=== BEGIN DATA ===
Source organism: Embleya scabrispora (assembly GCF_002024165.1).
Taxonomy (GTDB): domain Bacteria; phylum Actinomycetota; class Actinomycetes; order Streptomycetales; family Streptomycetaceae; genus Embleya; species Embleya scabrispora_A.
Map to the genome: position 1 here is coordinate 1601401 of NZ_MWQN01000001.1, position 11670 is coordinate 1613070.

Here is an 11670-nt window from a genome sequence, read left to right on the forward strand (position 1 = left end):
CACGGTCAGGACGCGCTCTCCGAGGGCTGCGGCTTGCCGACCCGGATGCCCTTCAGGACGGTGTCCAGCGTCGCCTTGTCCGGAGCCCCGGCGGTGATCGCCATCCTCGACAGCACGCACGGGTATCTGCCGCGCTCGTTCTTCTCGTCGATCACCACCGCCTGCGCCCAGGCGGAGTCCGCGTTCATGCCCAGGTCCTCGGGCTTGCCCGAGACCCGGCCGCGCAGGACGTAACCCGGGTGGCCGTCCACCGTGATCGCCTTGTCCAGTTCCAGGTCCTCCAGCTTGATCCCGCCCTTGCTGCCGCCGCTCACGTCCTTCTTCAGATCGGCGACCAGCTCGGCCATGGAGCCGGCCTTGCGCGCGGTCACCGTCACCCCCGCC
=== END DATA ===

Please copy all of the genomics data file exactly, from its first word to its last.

Source organism: Embleya scabrispora (assembly GCF_002024165.1).
Taxonomy (GTDB): domain Bacteria; phylum Actinomycetota; class Actinomycetes; order Streptomycetales; family Streptomycetaceae; genus Embleya; species Embleya scabrispora_A.
Map to the genome: position 1 here is coordinate 1601401 of NZ_MWQN01000001.1, position 11670 is coordinate 1613070.

Here is an 11670-nt window from a genome sequence, read left to right on the forward strand (position 1 = left end):
CACGGTCAGGACGCGCTCTCCGAGGGCTGCGGCTTGCCGACCCGGATGCCCTTCAGGACGGTGTCCAGCGTCGCCTTGTCCGGAGCCCCGGCGGTGATCGCCATCCTCGACAGCACGCACGGGTATCTGCCGCGCTCGTTCTTCTCGTCGATCACCACCGCCTGCGCCCAGGCGGAGTCCGCGTTCATGCCCAGGTCCTCGGGCTTGCCCGAGACCCGGCCGCGCAGGACGTAACCCGGGTGGCCGTCCACCGTGATCGCCTTGTCCAGTTCCAGGTCCTCCAGCTTGATCCCGCCCTTGCTGCCGCCGCTCACGTCCTTCTTCAGATCGGCGACCAGCTCGGCCATGGAGCCGGCCTTGCGCGCGGTCACCGTCACCCCCGCC